If the answer is yes, then I advise you to sit down with this guy for a serious discussion, not hit-and-run type of comments that you might have tried previously, which did not get you anywhere satisfying. Before you talk to him, make a list of all the things that are of major concern to you, and come up with a few options of solutions to each of them. I will help guide you based on what you have mentioned.
If going out to a restaurant is important to you, and he cannot or does not want to finance it, then if you don’t mind splitting the check, suggest that to him. Or maybe you can offer to bring sandwiches or cook something for him every so often. This relationship does not sound brand-new, so it is reasonable to make such offers. Again, this has to be something about which you are fully agreeable, and you should never feel that it is a pressure of any sort. Nobody is forcing you to remain in a relationship with him. You always have the option of saying that this does not work for you.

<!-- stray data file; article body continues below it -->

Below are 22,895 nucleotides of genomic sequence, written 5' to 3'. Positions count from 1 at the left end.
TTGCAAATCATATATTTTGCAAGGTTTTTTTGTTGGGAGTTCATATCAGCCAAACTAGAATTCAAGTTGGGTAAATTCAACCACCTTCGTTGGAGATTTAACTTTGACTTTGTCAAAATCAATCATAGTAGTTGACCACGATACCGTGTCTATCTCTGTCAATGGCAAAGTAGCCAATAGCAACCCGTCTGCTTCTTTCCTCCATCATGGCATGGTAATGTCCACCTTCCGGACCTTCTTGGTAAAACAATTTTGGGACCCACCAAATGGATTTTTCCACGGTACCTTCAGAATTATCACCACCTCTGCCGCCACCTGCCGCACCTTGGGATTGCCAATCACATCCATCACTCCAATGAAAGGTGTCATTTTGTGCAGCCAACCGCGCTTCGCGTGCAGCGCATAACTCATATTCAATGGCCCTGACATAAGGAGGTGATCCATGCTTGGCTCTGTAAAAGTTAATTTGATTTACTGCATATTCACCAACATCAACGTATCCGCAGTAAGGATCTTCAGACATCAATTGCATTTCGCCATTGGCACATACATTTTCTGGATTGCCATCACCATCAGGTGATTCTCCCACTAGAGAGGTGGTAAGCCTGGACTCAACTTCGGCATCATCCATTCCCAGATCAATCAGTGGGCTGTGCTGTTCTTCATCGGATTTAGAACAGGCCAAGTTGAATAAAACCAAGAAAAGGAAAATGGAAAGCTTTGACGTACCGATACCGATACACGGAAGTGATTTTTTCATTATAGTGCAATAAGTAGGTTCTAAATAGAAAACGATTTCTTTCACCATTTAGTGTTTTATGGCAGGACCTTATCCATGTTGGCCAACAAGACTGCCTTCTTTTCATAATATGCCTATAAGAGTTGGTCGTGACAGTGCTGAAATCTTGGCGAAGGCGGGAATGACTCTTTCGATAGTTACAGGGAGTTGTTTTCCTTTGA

People in exclusive relationships want to feel special. It is fair to expect a little something occasionally from your significant other. Tell him in clear terms that you would appreciate that from him. If he comes up with reasons why he cannot or will not do that for you, then you will know exactly what you are dealing with. I have a hunch he will not refuse, but do not expect anything expensive. It sounds like you care enough about him to accept that it is the thought that counts. It would also be a good idea for you to reciprocate and to pick up an inexpensive trinket once in a while, too. Showing care works both ways.